While most Americans think of our counterparts in the Far East as tea-crazy (as opposed to our latte-loving selves), it turns out there is a lot of coffee going on throughout Asia as well these days. One of the best examples is in a popular Hong Kong drink, called yuangyang.
A marriage of coffee and tea (with a fair amount of milk for good measure), this East-West bev pretty concisely captures the ever-expanding hold that coffee culture has on pockets of China, Japan, Korea, and the surrounding areas. Named for a species of duck where a colorful male and blandish beige female, yuangyang is a mixture of light milk tea—strong-brewed black tea cut with copious amounts of cold milk—and thick, black iced coffee—kind of the Hong Kong version of an Arnold Palmer.
While the coffee comprises only about a third of the overall recipe (milk tea is the primary component), the flavor is strong enough to cut through, adding a bit of bittersweet bite and a body boost. The drink is not only reminiscent of the common quackers, but also embodies the principal of yin and yang: Coffee is the yin, or the stronger element of the two, while tea's softer yang offers a nice, easy-drinking base.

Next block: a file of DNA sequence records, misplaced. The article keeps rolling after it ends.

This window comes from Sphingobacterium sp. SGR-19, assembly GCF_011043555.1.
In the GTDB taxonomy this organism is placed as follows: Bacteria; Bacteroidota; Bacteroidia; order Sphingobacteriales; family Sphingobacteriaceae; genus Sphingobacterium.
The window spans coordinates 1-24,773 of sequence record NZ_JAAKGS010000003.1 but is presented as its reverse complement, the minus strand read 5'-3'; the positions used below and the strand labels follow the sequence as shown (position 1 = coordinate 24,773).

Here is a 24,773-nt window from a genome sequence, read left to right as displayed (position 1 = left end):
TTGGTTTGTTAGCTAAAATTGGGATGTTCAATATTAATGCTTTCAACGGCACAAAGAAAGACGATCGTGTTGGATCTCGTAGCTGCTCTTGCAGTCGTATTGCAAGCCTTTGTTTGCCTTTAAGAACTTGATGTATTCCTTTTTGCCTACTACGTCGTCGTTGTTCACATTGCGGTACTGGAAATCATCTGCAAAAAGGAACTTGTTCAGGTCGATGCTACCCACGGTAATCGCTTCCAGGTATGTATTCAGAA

Is it sacrilegious to blend iced coffee and iced tea, or is it a perfect union? (I'm inclined to say the latter—especially if we can turn the whole mess into bubble tea, since tapioca makes everything better.) Have you ever tried yuangyang?
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